Registration Dossier

Toxicological information

Acute Toxicity: dermal

Currently viewing:

Administrative data

Endpoint:
acute toxicity: dermal
Type of information:
experimental study
Adequacy of study:
key study
Study period:
1983
Reliability:
2 (reliable with restrictions)
Rationale for reliability incl. deficiencies:
study well documented, meets generally accepted scientific principles, acceptable for assessment

Data source

Reference
Reference Type:
study report
Title:
Unnamed
Year:
1983
Report date:
1983

Materials and methods

Test guideline
Qualifier:
no guideline available
Principles of method if other than guideline:
The acute dermal toxicity of primary amyl acetate was examined with male and female rabbits. The test material was in contact with skin for 24 hours. The application site was examined 1 hour and 7 and 14 days after the contact period.
GLP compliance:
no
Test type:
standard acute method
Limit test:
no

Test material

Constituent 1
Chemical structure
Reference substance name:
Reaction mass of 2-methylbutyl acetate and pentyl acetate
EC Number:
908-918-1
Molecular formula:
Unspecified
IUPAC Name:
Reaction mass of 2-methylbutyl acetate and pentyl acetate
Details on test material:
Primary Amyl Acetate (mixture of n-pentyl acetate and 2-methylbutyl acetate)

Clear, non-viscous liquid. No additional information available.

Test animals

Species:
rabbit
Strain:
New Zealand White
Sex:
male/female
Details on test animals or test system and environmental conditions:
The animals are maintained on appropriate commercial diet and municipal water. Both are available ad libitum except during periods of restraint.

Administration / exposure

Type of coverage:
occlusive
Vehicle:
unchanged (no vehicle)
Details on dermal exposure:
New Zealand White rabbits, weighing between 2.0 and 3.0 kg, are immobilized during a 24-hr contact period. The test material is retained under impervious sheeting on the clipped, intact skin of the trunk. Doses are varied by adjusting the volume or weight of the test material. After the contact period, excess fluid is removed to diminish ingestion.
Duration of exposure:
24 hours
Doses:
4.0, 8.0 and 16.0 ml/kg for males or 16.0 ml/kg for females (corresponding to 3502.4, 7004.8 and 14009.6 mg/kg for males and or 14009.6 mg/kg for females, calculated assuming a test substance density of 0.8756 g/ml)
No. of animals per sex per dose:
5 males or 5 females/dose
Control animals:
not specified
Details on study design:
Test material is applied to the trunk of the rabbits for 24 hours under occlusive conditions. The application site is examined 1 hour and 7 and 14 days after removal of the test material.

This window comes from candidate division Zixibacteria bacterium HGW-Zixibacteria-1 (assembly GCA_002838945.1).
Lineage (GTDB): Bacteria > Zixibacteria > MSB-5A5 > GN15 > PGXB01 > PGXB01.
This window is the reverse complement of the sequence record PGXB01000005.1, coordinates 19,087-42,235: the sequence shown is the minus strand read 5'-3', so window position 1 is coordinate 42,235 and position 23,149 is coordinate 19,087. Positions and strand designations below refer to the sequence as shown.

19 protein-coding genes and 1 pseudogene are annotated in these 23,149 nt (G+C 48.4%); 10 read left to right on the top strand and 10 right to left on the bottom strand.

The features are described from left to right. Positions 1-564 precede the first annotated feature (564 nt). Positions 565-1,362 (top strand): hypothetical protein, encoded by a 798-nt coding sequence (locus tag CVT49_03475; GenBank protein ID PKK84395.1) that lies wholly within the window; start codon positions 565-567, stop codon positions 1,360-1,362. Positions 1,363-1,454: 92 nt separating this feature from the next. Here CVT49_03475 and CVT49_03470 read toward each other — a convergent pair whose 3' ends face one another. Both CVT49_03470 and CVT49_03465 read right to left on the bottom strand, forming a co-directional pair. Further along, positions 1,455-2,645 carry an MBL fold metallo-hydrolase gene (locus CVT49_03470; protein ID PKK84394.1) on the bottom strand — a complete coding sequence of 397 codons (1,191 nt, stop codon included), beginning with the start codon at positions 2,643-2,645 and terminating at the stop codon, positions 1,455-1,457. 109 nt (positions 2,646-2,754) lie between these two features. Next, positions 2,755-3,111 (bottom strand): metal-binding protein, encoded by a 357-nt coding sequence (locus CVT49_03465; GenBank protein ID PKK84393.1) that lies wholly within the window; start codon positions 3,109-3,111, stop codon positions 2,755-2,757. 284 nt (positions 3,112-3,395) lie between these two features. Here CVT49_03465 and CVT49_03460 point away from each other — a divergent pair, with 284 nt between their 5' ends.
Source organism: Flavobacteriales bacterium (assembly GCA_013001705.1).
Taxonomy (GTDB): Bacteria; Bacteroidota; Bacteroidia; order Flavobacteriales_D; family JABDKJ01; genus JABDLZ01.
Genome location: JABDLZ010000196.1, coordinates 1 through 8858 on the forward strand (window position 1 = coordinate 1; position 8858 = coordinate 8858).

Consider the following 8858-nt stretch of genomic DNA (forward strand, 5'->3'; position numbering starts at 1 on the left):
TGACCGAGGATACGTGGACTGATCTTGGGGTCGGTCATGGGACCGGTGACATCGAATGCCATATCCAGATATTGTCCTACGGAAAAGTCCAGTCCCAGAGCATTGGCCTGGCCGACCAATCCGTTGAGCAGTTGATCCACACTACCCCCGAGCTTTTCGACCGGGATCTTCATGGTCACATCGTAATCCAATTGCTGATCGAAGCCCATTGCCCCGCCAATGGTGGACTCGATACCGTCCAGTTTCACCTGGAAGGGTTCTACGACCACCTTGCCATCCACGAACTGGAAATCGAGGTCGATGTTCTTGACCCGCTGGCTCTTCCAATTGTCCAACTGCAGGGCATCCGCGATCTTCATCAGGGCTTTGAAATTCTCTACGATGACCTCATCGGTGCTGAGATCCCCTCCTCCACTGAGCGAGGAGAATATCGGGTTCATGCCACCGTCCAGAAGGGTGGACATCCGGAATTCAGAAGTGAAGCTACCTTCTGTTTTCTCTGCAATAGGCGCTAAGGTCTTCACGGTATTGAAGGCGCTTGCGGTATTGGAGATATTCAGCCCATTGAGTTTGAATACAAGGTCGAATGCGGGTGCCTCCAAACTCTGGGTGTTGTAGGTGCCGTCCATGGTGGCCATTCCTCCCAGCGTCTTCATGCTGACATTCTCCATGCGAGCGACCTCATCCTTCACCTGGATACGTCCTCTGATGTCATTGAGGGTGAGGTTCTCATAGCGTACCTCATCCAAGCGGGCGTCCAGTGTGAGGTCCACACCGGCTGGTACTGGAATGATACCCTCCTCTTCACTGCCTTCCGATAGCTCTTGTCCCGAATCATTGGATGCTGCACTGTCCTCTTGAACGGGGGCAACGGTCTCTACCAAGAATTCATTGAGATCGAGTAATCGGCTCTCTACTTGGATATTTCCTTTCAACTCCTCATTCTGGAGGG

Statistics:
LD50's are calculated by the moving average method (Thompson, 1947) and are based on a 14-day observation period.

Reference
Thompson, W.R. (1947). Use of moving averages and interpolation to estimate median-effective dose. Bact. Reviews 11:115.

Results and discussion

Preliminary study:
Not applicable
Effect levelsopen allclose all
Sex:
male
Dose descriptor:
LD50
Effect level:
8 326.96 mg/kg bw
Based on:
test mat.
95% CL:
5 693.22 - 14 797.64
Remarks on result:
other: calculated from 9.51 ml/kg (5.36-16.9 ml/kg)
Sex:
female
Dose descriptor:
LD50
Effect level:
> 14 009.6 mg/kg bw
Based on:
test mat.
Mortality:
Male rabbits
16.0 ml/kg: 4 of 5 died. Deaths occurred 1, 1, 2 and 5 days after dosing
8.0 ml/kg: 2 of 5 died. Deaths occurred 2 and 7 days after dosing.
4.0 ml/kg: 0 of 5 died.

Female rabbits
16.0 ml/kg: 1 of 5 died. Death occurred two days after dosing.
Clinical signs:
Male rabbits
16.0 ml/kg: Immediate signs of discomfort (intense squirming and struggling); sluggishness, unsteady gait at 1 day. Prostration before death. Survivor recovered at 5 days.
8.0 ml/kg: Sluggishness, unsteady gait at 1 day. Survivors recovered at 5 days.
4.0 ml/kg: None noted.

Female rabbits
16.0 ml/kg: Immediate signs of discomfort.
Body weight:
Male rabbits
16.0 ml/kg: Survivors gained -565 g during 14 day observation period.
8.0 ml/kg: Survivors gained on average 99 g during 14 day observation period.
4.0 ml/kg: Survivors gained on average 70 g during 14 day observation period.

Female rabbits
16.0 ml/kg: Survivors gained on average 133 g during 14 day observation period.
Gross pathology:
Male rabbits
16.0 ml/kg: In victims, liver with multiple yellow or white foci; intestines red. In survivor, liver with multiple cream-colored foci.
8.0 ml/kg: In victims, lungs of 1 mottled; liver of 1 with cream-colored foci; testes of 1 small; bladder of 1 filled with light red fluid. In survivors lungs of 1 dull dark red, with creamcolored patches, red-tan fluid in thoracic cavity.
4.0 ml/kg: Nothing remarkable

Female rabbits
16.0 ml/kg: In victim, trachea with red patches; liver with multiple white foci and dark dimpling. In survivors, nothing remarkable.
Other findings:
Clinical signs at application site
Male rabbits
16.0 ml/kg: Erythema immediately; ecchymosis at 1 day; survivor with necrosis, edema, fissuring at 14 days.
8.0 ml/kg: Erythema immediately desquamation at 7 days.
4.0 ml/kg: Erythema immediately desquamation at 7 days.

Female rabbits
16.0 ml/kg: Erythema immediately ecchymosis, desquamation, scab formation at 14 days.

Any other information on results incl. tables

No additional information available.

Applicant's summary and conclusion

Interpretation of results:
GHS criteria not met
Conclusions:
The acute dermal toxicity of primary amyl acetate in male and female rabbits was 9.51 and >16.0 ml/kg, respectively.
Executive summary:

The acute dermal LD50 of primary amyl acetate was examined. The acute dermal toxicity of primary amyl acetate in male and female rabbits was 9.51 and >16.0 ml/kg, respectively.